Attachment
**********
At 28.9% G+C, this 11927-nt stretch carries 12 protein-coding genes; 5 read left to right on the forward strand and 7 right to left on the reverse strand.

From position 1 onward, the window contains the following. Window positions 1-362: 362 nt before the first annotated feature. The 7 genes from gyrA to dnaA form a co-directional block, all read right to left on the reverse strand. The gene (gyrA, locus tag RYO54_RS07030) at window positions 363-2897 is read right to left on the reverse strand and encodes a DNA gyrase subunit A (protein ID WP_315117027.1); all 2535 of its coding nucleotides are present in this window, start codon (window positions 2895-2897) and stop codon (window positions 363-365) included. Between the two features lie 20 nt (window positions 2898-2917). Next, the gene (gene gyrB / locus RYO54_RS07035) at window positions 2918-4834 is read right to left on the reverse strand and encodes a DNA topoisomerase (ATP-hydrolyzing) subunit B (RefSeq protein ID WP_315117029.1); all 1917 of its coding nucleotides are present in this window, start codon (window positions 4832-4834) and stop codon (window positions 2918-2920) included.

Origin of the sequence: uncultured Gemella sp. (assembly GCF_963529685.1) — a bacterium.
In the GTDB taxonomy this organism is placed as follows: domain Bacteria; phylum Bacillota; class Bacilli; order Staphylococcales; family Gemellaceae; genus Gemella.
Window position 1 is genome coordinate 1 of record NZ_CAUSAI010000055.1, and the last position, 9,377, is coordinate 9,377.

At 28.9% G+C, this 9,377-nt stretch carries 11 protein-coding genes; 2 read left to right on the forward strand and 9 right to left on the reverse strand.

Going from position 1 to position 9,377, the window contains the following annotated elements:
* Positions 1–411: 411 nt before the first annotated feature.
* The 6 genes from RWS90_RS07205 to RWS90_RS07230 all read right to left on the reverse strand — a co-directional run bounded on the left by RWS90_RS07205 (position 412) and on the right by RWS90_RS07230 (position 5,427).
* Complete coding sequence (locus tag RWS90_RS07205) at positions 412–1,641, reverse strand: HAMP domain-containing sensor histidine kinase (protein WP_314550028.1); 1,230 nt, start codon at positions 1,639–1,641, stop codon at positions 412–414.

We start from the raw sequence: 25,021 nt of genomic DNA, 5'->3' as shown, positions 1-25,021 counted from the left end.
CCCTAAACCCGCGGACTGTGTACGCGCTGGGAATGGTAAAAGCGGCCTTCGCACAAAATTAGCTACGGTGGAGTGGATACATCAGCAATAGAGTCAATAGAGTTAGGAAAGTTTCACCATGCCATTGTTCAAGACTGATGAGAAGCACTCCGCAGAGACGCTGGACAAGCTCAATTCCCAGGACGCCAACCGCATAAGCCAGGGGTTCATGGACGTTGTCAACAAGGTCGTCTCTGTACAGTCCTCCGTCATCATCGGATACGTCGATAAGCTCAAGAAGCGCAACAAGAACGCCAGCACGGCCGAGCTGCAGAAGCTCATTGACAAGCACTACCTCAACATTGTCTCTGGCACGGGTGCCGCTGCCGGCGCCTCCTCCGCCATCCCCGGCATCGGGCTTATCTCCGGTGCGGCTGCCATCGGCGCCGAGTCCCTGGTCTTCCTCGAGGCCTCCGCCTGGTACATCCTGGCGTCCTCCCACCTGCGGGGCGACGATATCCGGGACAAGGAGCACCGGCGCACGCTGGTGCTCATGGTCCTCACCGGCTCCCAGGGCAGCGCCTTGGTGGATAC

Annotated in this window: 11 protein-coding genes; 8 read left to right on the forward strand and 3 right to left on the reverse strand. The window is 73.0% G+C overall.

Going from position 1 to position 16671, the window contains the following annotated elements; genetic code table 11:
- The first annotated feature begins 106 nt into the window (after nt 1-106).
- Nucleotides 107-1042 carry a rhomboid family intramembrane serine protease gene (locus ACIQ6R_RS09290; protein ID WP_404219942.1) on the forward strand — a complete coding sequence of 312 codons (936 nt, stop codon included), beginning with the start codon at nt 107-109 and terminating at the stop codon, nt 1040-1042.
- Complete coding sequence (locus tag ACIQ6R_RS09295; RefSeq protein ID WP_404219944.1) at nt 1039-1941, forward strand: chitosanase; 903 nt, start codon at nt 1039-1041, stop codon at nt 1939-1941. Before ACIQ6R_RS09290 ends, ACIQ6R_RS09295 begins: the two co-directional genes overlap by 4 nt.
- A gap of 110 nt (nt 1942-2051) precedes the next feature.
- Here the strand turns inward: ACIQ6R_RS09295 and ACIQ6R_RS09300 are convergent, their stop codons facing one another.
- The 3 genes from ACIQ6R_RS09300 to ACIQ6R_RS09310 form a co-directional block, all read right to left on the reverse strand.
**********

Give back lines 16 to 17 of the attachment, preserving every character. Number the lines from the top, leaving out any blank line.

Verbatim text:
- Nucleotides 107-1042 carry a rhomboid family intramembrane serine protease gene (locus ACIQ6R_RS09290; protein ID WP_404219942.1) on the forward strand — a complete coding sequence of 312 codons (936 nt, stop codon included), beginning with the start codon at nt 107-109 and terminating at the stop codon, nt 1040-1042.
- Complete coding sequence (locus tag ACIQ6R_RS09295; RefSeq protein ID WP_404219944.1) at nt 1039-1941, forward strand: chitosanase; 903 nt, start codon at nt 1039-1041, stop codon at nt 1939-1941. Before ACIQ6R_RS09290 ends, ACIQ6R_RS09295 begins: the two co-directional genes overlap by 4 nt.